Of Forgetting and Memory
POINT OF VIEW
Of Occupation and Resistance: Writings From Kashmir is one such book, Edited by Fahad Shah, a young Kashmiri journalist, the anthology comprising a collection of the write-ups and reports by journalists, activists, artists etc tells the raw story of Kashmir. Coming from diverse backgrounds and professions, the authors offer a well-rounded perspective on the state from different vantage-points. And each experience between them illuminates the larger tragedy that is playing out in Kashmir, away from the world, from the mainland India and , what is tragic enough, overlooked also by the people of the state.
Fahad’s aim is bigger: for him the book is a memory project: “After years or decades, the generations that are yet come will need a medium through which they can know what happened to their ancestors,” Fahad writes in his preface to the anthology. It is this purpose that is taken forward by the photojournalist Showkat Nanda in his piece The Pain of Being Haunted by Memories. Or Crackdown in Natipora by Shahnaz Bashir. Or Forgetting by the academic Mohammad Junaid. Their memoirs followed by the rapper M C Kash’s The Life of a Rebel Artist or Uzma Falak’s Mausoleum of Memory and others are evocative of the horror of the nineties: security crackdowns where people were herded like cattle and subjected to humiliating identification parades, insults and torture. Or the wider arena of gunfights, killings, deaths of loved ones. And for all of the young writers the loss of their childhood.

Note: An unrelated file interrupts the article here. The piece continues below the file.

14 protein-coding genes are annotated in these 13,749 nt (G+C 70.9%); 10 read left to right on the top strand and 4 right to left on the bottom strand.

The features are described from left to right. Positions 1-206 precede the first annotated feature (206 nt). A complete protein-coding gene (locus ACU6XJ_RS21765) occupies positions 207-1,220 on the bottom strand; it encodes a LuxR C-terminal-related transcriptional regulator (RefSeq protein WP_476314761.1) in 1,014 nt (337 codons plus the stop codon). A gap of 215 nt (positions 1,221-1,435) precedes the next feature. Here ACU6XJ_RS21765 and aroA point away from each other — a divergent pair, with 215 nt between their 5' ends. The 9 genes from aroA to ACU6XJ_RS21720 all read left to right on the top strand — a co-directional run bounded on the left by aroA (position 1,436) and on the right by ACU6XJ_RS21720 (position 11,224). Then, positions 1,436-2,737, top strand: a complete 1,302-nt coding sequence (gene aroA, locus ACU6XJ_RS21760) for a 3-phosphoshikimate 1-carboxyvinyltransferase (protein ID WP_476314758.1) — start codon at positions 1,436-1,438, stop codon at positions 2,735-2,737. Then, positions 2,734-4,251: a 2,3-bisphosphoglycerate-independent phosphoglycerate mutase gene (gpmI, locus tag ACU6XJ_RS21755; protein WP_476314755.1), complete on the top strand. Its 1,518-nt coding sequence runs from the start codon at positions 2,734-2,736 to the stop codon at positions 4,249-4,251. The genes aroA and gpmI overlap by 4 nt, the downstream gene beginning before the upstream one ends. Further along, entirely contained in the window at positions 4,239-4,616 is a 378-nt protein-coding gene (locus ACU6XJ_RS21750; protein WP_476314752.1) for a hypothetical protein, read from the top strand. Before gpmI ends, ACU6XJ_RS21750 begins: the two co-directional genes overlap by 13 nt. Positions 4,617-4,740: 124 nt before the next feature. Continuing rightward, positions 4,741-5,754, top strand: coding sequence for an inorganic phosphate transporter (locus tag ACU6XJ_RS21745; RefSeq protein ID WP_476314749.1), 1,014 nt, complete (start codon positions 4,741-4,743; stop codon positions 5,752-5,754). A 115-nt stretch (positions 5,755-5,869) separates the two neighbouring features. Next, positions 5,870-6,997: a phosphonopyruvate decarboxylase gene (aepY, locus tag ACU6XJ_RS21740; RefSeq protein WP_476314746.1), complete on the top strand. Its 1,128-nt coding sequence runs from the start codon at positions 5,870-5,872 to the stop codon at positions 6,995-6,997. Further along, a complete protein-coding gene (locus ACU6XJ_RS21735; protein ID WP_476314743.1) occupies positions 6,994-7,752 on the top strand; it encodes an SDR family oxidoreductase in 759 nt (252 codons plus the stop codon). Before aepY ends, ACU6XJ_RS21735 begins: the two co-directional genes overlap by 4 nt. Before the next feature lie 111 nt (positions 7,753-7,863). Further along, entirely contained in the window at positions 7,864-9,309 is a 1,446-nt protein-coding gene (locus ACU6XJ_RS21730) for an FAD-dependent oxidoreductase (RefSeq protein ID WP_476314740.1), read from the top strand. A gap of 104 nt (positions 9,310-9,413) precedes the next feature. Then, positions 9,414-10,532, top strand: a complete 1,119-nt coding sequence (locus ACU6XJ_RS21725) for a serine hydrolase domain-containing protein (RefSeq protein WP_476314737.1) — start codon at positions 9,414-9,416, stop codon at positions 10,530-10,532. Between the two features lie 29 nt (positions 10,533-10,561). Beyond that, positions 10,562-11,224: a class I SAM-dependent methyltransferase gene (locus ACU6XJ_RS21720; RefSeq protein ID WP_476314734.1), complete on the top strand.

Shahnaz Bashir captures this beautifully in his piece. “For the identification parade, the people of Natipora were assembled in a plum orchard ——-my cousins had played in the orchard many times before. We would enjoy sitting high on the mossy branches of the plum trees for hours. We’d disappear in the dense foliage and marvel at the sunlight that would come winking through the leaves. However, the day of crackdown was unlike all others”.
Or Mohammad Junaid’s surreally frightening portrait of the time in his narration of a nightmare, not his own: “I heard him whisper again, ‘ If the tyre bursts, there will be a massacre’.
This is Kashmir in raw, beyond journalistic requirement for forced balance or to be politically correct. Beyond the need for subservience of the reporting of the human rights abuses to their news value. This is a tragedy which is still playing out and for want of the topical news peg will never make it to the newspaper headlines or television discussions. This is also the tragedy which even at this point of time is consuming thousands of families without anybody of us being remotely conscious of this. I have heard stories from the families crippled by the conflict – families which lost their young sons to the violence and now live life in abject penury, neglected by one and all. Fahad’s is an attempt to open not one but several windows on this state of affairs. Lest, of course, we forget.